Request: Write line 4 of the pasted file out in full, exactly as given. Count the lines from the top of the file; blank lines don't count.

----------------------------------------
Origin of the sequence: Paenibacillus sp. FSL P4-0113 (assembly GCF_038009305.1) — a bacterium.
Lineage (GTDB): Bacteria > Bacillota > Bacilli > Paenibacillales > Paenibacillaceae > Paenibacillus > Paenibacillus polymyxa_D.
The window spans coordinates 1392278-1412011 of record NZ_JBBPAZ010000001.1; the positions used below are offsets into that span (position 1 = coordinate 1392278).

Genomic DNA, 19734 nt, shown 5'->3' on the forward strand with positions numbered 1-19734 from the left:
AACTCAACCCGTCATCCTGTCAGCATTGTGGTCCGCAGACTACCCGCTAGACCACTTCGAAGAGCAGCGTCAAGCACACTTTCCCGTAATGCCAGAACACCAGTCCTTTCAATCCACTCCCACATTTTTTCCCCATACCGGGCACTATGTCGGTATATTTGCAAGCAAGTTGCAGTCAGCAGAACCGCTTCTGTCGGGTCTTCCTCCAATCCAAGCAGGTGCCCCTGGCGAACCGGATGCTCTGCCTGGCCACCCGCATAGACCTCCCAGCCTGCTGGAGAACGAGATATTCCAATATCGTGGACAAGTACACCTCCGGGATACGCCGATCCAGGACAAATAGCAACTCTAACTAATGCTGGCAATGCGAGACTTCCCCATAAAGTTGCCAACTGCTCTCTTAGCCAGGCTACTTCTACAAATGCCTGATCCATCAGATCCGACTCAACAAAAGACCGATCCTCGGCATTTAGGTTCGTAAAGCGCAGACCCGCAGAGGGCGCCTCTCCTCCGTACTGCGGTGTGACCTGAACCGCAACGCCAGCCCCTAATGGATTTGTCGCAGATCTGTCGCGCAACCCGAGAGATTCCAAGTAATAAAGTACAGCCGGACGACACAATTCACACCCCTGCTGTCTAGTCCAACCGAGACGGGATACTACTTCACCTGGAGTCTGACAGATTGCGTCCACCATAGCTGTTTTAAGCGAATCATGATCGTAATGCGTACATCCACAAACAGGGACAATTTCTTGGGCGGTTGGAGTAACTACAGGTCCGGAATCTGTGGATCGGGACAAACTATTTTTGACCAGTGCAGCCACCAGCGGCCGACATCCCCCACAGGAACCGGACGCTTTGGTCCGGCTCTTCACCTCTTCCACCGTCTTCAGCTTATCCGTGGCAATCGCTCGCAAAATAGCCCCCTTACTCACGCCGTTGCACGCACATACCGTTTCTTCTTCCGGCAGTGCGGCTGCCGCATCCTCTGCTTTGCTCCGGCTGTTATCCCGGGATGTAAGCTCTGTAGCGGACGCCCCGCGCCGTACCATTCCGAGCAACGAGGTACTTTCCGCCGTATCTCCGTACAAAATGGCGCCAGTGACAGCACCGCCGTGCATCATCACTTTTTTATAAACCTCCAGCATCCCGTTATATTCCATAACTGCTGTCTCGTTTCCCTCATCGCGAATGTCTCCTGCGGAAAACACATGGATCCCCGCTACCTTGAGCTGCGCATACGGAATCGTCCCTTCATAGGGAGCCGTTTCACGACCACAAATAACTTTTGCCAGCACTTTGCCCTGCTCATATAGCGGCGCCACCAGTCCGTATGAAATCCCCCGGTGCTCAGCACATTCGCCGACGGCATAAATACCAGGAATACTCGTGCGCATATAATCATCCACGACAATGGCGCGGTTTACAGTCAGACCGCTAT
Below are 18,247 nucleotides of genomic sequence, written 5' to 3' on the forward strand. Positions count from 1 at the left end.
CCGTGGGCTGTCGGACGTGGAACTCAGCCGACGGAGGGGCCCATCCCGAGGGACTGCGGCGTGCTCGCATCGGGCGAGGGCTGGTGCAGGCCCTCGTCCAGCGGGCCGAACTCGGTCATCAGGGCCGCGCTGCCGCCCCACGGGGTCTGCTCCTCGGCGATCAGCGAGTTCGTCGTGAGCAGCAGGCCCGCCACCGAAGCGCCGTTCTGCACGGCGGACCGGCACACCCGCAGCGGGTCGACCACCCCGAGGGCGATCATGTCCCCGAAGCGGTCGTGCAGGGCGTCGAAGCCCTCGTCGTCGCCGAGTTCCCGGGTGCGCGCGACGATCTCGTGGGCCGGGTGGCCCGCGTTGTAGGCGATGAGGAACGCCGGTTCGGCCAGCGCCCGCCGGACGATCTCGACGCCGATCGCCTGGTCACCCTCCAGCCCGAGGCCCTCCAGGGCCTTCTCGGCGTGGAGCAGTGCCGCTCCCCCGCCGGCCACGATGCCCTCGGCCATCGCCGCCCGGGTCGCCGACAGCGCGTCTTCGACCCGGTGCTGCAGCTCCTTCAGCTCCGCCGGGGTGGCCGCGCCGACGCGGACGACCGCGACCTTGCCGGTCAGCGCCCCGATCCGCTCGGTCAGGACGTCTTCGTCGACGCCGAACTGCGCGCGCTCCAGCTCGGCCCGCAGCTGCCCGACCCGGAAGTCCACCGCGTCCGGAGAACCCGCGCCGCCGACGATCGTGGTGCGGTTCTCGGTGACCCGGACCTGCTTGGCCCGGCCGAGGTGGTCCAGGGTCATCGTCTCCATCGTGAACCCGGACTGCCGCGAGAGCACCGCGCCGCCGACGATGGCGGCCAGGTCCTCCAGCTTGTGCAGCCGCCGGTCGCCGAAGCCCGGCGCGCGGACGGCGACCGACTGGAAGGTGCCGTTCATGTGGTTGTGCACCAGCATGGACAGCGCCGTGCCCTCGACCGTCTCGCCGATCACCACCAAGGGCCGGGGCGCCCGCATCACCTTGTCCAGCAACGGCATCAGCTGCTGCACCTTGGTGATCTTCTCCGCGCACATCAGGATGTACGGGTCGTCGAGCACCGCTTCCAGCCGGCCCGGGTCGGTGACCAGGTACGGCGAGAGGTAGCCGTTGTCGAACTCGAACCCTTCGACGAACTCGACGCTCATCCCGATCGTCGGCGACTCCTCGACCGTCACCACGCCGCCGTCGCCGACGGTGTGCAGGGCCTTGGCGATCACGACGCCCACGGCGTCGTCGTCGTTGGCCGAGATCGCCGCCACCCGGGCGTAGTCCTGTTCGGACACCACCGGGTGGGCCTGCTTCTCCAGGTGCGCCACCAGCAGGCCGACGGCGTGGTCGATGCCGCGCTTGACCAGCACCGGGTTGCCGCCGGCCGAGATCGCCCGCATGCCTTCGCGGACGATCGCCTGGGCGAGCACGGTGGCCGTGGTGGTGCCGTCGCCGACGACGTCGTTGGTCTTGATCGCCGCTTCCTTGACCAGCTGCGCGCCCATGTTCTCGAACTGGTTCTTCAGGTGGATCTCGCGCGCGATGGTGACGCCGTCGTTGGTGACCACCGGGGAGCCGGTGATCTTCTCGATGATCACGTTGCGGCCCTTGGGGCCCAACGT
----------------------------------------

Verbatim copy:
Genomic DNA, 19734 nt, shown 5'->3' on the forward strand with positions numbered 1-19734 from the left: